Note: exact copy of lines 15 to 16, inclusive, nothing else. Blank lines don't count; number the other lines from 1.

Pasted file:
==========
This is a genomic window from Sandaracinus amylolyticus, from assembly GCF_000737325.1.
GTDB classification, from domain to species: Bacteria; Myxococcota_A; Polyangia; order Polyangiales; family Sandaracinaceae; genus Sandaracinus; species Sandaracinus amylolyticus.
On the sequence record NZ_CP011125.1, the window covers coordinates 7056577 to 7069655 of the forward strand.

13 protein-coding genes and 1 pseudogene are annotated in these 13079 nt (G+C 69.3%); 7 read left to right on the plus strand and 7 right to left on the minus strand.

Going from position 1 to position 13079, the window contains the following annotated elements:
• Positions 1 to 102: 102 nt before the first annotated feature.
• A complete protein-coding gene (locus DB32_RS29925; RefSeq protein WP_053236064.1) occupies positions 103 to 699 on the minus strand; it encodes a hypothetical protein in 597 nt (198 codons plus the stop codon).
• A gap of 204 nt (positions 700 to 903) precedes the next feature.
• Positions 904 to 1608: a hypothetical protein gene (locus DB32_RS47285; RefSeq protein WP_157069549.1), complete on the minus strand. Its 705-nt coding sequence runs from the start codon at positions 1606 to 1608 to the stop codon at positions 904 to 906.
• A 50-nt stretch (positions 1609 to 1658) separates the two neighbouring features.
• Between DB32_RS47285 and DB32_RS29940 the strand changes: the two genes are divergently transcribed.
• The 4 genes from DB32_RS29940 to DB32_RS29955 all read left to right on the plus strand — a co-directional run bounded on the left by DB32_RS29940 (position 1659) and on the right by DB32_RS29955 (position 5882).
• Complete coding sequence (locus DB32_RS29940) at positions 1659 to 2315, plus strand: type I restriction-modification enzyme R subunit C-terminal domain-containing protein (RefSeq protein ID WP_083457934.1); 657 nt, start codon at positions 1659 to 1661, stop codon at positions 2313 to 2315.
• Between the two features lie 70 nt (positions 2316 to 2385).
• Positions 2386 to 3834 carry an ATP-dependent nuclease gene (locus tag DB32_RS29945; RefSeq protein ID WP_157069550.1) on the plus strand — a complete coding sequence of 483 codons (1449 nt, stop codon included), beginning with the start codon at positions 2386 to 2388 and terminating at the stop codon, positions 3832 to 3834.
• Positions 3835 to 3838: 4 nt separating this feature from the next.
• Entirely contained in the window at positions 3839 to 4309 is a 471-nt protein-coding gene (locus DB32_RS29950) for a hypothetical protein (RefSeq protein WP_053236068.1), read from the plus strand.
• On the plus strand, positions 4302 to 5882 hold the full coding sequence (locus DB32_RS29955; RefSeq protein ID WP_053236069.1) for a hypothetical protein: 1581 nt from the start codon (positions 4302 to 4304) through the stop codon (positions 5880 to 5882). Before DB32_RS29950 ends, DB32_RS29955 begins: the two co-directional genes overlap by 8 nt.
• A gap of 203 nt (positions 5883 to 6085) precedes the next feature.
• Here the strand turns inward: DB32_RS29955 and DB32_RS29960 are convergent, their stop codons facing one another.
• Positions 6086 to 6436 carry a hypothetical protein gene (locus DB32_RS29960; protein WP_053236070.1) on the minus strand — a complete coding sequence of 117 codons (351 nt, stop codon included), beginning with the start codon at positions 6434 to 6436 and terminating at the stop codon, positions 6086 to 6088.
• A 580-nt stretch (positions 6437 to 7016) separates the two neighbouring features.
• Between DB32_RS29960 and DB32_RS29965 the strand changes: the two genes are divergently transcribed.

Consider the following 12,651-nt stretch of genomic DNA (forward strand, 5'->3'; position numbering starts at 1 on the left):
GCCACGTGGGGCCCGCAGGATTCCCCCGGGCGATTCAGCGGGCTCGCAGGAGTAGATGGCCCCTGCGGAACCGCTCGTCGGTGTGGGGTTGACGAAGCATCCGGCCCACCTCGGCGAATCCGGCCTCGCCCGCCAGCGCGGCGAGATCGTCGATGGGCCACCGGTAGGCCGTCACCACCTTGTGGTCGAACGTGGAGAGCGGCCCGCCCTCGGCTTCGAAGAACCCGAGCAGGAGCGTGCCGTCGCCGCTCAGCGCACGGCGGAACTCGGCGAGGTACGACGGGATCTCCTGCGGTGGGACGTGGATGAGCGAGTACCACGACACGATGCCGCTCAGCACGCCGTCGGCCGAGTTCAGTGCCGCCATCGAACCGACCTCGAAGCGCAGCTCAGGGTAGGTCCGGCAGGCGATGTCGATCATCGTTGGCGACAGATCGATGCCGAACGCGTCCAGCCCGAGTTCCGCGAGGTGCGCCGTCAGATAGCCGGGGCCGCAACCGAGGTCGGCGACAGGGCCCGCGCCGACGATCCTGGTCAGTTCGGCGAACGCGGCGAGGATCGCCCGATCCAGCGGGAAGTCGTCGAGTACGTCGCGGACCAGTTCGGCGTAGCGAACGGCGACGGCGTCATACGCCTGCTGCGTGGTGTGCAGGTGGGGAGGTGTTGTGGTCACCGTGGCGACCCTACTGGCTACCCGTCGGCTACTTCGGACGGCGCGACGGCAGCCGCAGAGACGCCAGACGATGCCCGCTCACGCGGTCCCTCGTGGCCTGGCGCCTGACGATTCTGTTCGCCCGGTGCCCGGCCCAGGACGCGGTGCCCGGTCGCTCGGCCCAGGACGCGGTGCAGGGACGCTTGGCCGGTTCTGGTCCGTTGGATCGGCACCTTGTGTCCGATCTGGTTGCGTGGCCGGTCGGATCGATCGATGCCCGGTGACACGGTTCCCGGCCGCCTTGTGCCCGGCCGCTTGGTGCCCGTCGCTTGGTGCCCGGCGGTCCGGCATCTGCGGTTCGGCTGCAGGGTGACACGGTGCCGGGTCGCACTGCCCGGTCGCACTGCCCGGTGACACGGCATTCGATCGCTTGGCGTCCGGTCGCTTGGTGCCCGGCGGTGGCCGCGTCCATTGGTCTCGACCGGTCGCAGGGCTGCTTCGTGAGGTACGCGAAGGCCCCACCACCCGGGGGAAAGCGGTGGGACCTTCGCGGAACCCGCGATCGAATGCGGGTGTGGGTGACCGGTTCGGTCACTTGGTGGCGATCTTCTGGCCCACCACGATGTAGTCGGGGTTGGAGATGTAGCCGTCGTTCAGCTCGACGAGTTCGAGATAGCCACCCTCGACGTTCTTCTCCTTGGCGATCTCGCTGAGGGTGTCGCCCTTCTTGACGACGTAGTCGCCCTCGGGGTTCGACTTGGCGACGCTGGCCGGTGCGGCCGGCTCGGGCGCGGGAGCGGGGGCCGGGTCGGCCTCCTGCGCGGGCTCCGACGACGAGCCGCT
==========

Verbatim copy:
• Positions 2386 to 3834 carry an ATP-dependent nuclease gene (locus tag DB32_RS29945; RefSeq protein ID WP_157069550.1) on the plus strand — a complete coding sequence of 483 codons (1449 nt, stop codon included), beginning with the start codon at positions 2386 to 2388 and terminating at the stop codon, positions 3832 to 3834.
• Positions 3835 to 3838: 4 nt separating this feature from the next.